Jon Bel Edwards, the Democratic Party candidate for Louisiana governor has revealed its latest online ad, today.
Former New Orleans mayor, C. Ray Nagin, was sentenced today to ten years in federal court by Judge Ginger Berrigan.
Many legal pundits believed Nagin would receive more than ten years, given the severity of the crimes, the number of offenses, the seriousness of the offenses in light of the difficulties of the Hurricane Katrina rebuild and for other reasons.
Tomorrow, the message that U.S. District Judge Helen Berrigan must deliver to former New Orleans Mayor Ray Nagin is that crime does not pay.
Is former New Orleans Mayor C. Ray Nagin going to have another day in court after being convicted last week on 20 out of 21 counts in the federal court, in a case that was reported around the globe?
The Nagin Trial. The trial of former New Orleans Mayor Ray Nagin has ended with guilty verdicts in 20 of 21 counts. The trial brings to an end a sad chapter in New Orleans politics that began with such high hopes.
C. Ray Nagin, has taken to twitter in defending his innocence despite failing to take questions after his conviction on Wednesday.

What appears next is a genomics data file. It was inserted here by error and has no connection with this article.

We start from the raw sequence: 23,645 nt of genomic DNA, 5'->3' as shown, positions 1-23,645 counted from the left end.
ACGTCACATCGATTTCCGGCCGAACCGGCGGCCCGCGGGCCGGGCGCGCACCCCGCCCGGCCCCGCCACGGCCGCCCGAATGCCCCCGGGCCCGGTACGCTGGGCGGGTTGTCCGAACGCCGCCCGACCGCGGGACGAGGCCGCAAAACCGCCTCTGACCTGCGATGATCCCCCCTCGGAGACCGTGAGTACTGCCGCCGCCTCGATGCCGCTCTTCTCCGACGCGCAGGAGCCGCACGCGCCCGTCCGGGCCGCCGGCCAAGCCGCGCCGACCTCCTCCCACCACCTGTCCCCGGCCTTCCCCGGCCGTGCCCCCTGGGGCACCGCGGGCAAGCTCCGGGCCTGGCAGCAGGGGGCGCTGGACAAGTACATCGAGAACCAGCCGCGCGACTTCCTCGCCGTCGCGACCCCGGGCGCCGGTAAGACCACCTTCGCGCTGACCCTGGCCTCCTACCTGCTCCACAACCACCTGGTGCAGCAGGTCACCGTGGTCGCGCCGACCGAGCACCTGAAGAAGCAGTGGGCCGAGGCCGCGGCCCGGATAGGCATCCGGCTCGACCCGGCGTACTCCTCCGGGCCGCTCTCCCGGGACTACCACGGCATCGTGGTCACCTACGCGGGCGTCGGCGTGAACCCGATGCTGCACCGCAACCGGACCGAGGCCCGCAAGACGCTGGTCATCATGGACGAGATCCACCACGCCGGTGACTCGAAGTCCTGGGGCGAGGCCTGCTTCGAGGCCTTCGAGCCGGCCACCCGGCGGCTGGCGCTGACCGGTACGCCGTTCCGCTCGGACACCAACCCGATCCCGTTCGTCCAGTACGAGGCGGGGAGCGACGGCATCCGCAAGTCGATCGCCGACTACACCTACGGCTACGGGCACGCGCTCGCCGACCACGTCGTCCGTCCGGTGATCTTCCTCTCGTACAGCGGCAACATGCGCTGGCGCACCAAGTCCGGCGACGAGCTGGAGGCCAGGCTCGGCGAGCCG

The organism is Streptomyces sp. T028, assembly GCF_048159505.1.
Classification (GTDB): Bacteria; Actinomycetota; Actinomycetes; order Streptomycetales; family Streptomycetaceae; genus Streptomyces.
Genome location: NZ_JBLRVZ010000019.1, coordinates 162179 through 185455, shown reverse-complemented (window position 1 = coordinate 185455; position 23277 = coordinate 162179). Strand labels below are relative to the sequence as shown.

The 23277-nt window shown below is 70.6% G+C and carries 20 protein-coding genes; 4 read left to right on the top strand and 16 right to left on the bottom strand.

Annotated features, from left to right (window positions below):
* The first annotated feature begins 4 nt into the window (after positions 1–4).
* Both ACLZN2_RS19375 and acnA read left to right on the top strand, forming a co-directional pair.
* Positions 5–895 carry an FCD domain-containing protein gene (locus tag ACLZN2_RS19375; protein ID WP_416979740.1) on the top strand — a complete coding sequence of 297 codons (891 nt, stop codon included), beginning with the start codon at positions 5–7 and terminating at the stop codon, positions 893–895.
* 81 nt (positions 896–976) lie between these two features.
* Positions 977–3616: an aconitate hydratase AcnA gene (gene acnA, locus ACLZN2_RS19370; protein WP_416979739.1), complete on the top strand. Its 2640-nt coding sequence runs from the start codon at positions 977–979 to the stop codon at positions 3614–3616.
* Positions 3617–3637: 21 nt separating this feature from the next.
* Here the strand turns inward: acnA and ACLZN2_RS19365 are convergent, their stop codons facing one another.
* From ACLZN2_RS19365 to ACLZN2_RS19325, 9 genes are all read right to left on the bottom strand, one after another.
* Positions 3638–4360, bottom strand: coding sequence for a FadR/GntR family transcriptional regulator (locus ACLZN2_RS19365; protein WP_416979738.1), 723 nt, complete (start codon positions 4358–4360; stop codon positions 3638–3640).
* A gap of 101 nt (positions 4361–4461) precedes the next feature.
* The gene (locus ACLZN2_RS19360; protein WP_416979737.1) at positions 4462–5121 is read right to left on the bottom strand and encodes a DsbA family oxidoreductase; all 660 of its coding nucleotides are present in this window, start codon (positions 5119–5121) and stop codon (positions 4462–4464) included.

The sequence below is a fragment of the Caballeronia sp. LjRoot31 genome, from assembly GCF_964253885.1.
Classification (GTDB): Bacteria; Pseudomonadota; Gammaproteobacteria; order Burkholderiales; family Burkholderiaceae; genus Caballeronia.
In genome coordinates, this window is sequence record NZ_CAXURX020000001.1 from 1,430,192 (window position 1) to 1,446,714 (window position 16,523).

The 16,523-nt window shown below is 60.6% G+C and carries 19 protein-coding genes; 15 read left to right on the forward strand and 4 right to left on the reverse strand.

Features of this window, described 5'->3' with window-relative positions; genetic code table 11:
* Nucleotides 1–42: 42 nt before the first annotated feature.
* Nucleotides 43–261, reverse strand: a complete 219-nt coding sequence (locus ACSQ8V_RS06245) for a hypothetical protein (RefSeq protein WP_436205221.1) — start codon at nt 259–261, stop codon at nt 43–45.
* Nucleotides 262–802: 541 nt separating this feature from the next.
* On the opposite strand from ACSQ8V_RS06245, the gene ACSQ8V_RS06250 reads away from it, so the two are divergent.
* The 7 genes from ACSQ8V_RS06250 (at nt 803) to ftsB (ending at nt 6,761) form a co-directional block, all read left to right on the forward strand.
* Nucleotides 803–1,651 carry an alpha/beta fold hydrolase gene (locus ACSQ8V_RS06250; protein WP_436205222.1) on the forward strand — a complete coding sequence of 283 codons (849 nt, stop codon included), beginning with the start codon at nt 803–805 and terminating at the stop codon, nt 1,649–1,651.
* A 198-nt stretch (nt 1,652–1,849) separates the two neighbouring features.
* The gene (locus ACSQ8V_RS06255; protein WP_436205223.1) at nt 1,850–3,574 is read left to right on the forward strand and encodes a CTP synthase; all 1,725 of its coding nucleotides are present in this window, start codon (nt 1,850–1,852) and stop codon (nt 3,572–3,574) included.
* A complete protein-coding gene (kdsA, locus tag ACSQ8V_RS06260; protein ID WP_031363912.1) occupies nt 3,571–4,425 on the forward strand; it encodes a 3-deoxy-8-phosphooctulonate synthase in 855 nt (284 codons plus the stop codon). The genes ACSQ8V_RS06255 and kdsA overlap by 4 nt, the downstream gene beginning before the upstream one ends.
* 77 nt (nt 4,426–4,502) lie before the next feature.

The Ray Nagin trial and verdict have shaken not only New Orleans, but also the rest of the state and the country. When Stephen Sabludowsky met with former mayor Marc Morial in a Google Hangout on the very same day that Morial’s successor was convicted, the Nagin case inevitably became a topic of discussion.
Today is a sad day for New Orleans, a city, which over its histories of hurricanes and oil busts, has suffered many sad days.
For the first time in the city’s almost 300 years, its chief executive, its mayor has been convicted of major crimes. Today, a federal jury in the US District Court of New Orleans, the city over which he presided for eight years--found former Mayor C. Ray Nagin, guilty of 20 out of 21 counts of corruption-related crimes.
The former New Orleans Ray Nagin criminal trial has been a local reporters dream to broadcast the “live accounts”, analysis, opinions and quotes from federal court.
Can Mitch Landrieu, the present Mayor of New Orleans lose to an underfunded, relatively unknown former Civil Court Judge, who has just publically started his political campaign for the top job in the city?